I'm finding it hard to grasp the current status of the $2 trillion stimulus bill because news about the approval process frequently seem to contradict each other.

As far as I'm aware, Bernie Sanders has threatened to stop the bill after Senate had already approved it. How would this be possible? What is the bill's current status and which further steps are necessary to begin the payouts?

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    One issue is that things are moving pretty fast, that article is from 2 days ago. The bill was voted on and passed 96-0 in the Senate 1 day ago, the House is scheduled to vote today.
    – user5155
    Commented Mar 27, 2020 at 13:59
  • @JeffLambert The Senate actually passed it late Wednesday, not Thursday.
    – TylerH
    Commented Mar 27, 2020 at 15:23
  • @TylerH You are right, I'd edit the comment but it's outside the window.
    – user5155
    Commented Mar 27, 2020 at 15:31
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    You might also be confused by the fact that AOC and others threatened to derail the House vote. The intent was to do this as a voice vote for unanimous consent (meaning everyone agrees the bill will pass as-is so no point in belaboring the process), but all it would take is a single representative declining to force the bill to be put to a full and proper debate and vote. And Pelosi was jumping through hoops just to maintain social distancing for the voice vote. Commented Mar 27, 2020 at 17:53

1 Answer 1


That story is from 2 days ago before it passed and is no longer a relevant point.

The issue was that 4 republican senators stalled the bill to try to weaken unemployment benefits. Sanders made a counter-threat to stall the bill if they didn't withdraw their objections, to prevent the Senate from giving in to their objections.

Sanders objected to an amendment proposed on Wednesday afternoon by Senators Ben Sasse (R., Neb.), Lindsey Graham (R., S.C.), and Tim Scott (R., S.C.) that would cap unemployment benefits at a worker’s previous salary level.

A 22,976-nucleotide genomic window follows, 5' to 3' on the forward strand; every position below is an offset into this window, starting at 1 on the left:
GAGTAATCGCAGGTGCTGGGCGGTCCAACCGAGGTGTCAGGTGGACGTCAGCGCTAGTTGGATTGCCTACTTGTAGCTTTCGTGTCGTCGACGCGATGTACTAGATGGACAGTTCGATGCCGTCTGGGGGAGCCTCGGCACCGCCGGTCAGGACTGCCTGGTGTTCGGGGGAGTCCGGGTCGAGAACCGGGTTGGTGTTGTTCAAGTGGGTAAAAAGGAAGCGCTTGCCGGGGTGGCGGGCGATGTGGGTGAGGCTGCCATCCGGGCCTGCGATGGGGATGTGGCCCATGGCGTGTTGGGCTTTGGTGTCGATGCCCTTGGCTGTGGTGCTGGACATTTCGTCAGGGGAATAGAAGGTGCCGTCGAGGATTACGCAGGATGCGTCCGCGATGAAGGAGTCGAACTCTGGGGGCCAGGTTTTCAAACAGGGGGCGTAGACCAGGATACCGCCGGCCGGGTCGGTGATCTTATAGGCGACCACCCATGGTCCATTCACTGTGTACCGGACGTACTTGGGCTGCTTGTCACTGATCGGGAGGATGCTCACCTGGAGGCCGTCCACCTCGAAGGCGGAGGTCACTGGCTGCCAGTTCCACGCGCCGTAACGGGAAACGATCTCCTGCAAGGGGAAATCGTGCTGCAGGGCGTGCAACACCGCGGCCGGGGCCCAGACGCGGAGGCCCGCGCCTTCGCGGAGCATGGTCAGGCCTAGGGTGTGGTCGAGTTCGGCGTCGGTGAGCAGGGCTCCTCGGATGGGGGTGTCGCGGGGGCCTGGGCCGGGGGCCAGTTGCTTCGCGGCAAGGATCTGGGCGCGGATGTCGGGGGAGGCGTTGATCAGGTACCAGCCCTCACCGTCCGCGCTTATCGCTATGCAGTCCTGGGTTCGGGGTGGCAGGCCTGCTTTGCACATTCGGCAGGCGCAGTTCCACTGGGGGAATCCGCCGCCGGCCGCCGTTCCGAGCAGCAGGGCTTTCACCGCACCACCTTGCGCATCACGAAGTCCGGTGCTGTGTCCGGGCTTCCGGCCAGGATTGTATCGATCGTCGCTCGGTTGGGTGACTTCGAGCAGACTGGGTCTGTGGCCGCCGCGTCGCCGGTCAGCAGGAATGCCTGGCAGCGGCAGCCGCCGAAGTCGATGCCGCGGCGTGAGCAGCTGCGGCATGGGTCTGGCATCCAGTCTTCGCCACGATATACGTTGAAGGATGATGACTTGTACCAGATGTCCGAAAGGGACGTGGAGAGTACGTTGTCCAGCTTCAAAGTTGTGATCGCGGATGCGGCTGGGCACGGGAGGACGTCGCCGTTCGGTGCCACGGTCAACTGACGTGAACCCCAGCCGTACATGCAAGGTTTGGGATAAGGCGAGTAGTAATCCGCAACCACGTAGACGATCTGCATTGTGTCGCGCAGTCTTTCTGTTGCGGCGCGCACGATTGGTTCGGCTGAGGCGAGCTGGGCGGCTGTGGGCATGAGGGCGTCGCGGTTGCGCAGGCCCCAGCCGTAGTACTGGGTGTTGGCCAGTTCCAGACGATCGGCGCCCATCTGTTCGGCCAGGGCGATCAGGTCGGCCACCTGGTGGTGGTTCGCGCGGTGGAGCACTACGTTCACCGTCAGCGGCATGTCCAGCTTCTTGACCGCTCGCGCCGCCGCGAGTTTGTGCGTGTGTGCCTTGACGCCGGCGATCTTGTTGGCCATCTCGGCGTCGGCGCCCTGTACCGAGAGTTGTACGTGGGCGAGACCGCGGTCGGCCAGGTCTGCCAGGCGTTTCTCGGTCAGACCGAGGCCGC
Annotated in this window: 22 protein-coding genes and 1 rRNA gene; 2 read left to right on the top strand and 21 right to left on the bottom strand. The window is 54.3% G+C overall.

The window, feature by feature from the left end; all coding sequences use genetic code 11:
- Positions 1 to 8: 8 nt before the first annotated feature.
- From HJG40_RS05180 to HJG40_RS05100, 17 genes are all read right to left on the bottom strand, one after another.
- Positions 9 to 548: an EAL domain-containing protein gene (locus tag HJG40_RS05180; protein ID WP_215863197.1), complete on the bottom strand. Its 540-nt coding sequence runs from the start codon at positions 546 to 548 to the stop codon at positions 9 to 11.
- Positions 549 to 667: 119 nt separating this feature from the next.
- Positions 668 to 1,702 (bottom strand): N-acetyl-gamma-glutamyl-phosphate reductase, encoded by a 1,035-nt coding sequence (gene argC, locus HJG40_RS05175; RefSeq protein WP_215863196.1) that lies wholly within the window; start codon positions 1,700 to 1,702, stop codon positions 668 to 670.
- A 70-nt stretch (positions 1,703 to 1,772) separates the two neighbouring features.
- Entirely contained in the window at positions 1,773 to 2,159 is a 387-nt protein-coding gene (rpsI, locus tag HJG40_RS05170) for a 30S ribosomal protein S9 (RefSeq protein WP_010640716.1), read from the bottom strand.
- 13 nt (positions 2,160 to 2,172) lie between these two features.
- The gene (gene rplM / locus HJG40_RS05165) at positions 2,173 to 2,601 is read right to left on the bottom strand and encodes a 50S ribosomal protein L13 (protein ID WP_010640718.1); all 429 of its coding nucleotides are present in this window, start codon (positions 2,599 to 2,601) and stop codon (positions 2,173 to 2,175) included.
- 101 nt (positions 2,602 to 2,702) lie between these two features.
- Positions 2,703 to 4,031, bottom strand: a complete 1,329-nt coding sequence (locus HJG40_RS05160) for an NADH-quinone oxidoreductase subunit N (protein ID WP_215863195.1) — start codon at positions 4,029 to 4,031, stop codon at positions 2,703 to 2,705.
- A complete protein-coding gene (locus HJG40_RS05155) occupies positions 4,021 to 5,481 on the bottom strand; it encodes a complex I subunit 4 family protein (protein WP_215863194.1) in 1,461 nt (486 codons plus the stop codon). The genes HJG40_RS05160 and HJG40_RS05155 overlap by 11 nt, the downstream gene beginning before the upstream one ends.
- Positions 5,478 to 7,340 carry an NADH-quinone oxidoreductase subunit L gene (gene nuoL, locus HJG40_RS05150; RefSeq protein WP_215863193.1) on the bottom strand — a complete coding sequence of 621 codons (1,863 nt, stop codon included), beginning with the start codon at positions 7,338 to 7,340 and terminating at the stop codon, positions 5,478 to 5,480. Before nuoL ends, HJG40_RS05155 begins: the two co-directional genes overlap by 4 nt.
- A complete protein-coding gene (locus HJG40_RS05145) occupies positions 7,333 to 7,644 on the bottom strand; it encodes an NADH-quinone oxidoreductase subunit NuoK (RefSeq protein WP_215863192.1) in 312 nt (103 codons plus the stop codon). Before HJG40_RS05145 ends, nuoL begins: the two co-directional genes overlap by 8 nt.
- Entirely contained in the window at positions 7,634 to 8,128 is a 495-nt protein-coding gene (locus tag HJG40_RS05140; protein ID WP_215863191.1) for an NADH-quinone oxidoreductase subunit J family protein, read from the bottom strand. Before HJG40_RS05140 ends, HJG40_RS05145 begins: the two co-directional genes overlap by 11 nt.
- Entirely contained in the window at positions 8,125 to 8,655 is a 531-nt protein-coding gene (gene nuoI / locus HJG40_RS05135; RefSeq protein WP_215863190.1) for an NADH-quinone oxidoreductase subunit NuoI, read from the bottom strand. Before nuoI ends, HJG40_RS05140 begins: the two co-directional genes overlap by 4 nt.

Sanders, AOC Threaten Delays on $2 Trillion Economic Stimulus - National Review

"Unless Republican Senators drop their objections to the coronavirus legislation, I am prepared to put a hold on this bill until stronger conditions are imposed on the $500 billion corporate welfare fund," Sanders declared, shortly after Sens. Lindsey Graham (SC), Tim Scott (SC), and Ben Sasse (NE) threatened to delay the Senate bill.

Sanders Threatens to Demand Stronger Conditions on $500 Billion 'Corporate Welfare Fund' If GOP Moves to Reduce Benefits for Laid Off Workers - Common Dreams

In the end, a compromise was reached where the Republicans were allowed to propose an amendment to weaken unemployment benefits, it was voted down, and then the bill was passed unanimously.

They were given a vote on an amendment to pare back the unemployment benefits but the measure failed on the Senate floor Wednesday shortly before the bill's final passage.

Senate Passes $2 Trillion Coronavirus Relief Package - NPR

At this point, the bill has passed the Senate and, assuming the House approves it as is (which they are expected to), the Senate has completed its role in its passage.

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    Just adding sources: from the left and on the right. (Both say the same thing, Republicans wanted to weaken unemployment benefits, but Sanders argued against that.) Senate roll call: senate.gov/legislative/LIS/roll_call_lists/…
    – BurnsBA
    Commented Mar 27, 2020 at 14:21
  • @Mikethetall Really? It’s working for me. That’s strange. …
    – divibisan
    Commented Mar 28, 2020 at 18:42
  • Huh. It's working me now, too. I'll delete the comment saying otherwise Commented Mar 31, 2020 at 1:47

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